First things first, I’d like to thank anyone and everyone who has taken time to read my reviews since I first launched this blog not too long ago. It means a lot. 2014 was a great year for movies and I figured I have waited long enough to make this post. Unfortunately there are still a few “big” movies I have not seen, and therefore will not be on this list (such as Selma, The Imitation Game, and Foxcatcher). Attention: My list of Honorable Mentions is extremely long but the ones I must mention are: BIRDMAN | BLUE RUIN | CHEF | GONE GIRL. They all make my Top Ten in my heart. Also: Aside from my #1 pick most of these rankings are quite fluid and somewhat arbitrary.
BEST FILMS OF 2014
Bulging with the aesthetics of the 1980s, Adam Wingard has created one of the ultimate Halloween movies. Zany, cool, and relentlessly fun. Dan Stevens channels his inner Ryan Gosling, oozing coolness and underlying menace, threatening to go off at all times. Every moment of The Guest screams future cult classic and every shot screams 1980 in the best way possible, feeling like a love letter instead of a parody. My face hurt from smiling the whole time.
I’m not a massive Wes Anderson fan so seeing just how fantastic this film is was a real delight. Here, for perhaps the first time, Anderson’s quirky meticulous style serves a purpose, championing the power and necessity of storytelling. The flamboyancy of Gustave’s world is constantly juxtaposed with the looming threat of violence and darkness. Ralph Fiennes has never been better. The Grand Budapest Hotel is a hilarious, affecting, and melancholic experience.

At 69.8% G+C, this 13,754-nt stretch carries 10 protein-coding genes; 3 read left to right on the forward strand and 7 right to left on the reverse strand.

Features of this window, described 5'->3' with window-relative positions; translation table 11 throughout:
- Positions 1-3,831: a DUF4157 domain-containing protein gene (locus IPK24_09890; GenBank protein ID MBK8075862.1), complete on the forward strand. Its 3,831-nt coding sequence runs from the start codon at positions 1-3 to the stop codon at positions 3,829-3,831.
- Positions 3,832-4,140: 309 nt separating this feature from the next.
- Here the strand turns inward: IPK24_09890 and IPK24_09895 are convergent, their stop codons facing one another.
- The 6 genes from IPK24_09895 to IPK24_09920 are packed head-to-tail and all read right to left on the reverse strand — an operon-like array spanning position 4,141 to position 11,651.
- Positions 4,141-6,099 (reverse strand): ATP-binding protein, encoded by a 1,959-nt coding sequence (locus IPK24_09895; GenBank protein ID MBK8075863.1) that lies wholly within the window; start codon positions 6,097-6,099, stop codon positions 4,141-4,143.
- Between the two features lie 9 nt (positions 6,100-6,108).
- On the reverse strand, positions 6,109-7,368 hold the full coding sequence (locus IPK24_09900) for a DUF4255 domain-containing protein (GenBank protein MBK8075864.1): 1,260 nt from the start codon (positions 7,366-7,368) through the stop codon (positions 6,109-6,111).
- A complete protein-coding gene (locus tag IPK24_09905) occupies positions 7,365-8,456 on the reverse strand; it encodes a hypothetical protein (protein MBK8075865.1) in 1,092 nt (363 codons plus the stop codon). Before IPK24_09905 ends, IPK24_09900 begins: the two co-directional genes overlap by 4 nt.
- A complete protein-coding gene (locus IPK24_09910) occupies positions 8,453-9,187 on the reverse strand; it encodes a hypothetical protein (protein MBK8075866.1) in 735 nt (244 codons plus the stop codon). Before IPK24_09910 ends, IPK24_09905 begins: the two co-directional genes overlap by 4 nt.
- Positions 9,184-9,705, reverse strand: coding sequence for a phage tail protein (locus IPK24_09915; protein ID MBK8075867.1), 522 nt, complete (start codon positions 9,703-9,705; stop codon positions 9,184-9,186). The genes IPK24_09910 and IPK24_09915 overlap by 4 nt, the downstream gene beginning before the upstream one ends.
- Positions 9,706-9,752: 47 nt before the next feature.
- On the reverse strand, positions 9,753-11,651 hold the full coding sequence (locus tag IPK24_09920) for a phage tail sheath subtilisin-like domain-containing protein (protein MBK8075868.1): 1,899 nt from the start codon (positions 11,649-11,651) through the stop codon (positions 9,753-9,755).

Scarlett Johannson (often declared the sexiest woman alive) transforms into a predatory alien. Glazer is well aware of her lauded sex appeal, crafting an eerily beautiful film that transforms from cold and detached to an extraordinarily emotional examination of humanity.
In all honesty this should be higher. The Raid 2 features some of the best action scenes ever. The kitchen scene (from the screenshot above) is more than likely the greatest fight scene of all-time. Gareth Evans turns action set pieces into its own art form, and the actors’ dedication to the fight choreography deserves the highest praise. Bloated run time, thin story, and poor character development be damned – when the action is this good it doesn’t matter. Iko’s Rama is a superhero.One of the best films of 2014 and one of the best action films of all time.
Take the twisted sexual psychological body horror of David Cronenberg, the taut suspense of Alfred Hitchcock, and add a dash of David Lynch. That is what Denis Villeneuve’s Enemy is, and it’s one of the best compliments I can pay a film. Villeneuve crafts a film that is still entirely his own and yet still echoes of the aforementioned auteurs. Jake Gyllenhaal turns in 2 fantastic performances. Enemy is a twisted labyrinth without an ounce of fat – a psychological tease – a great film.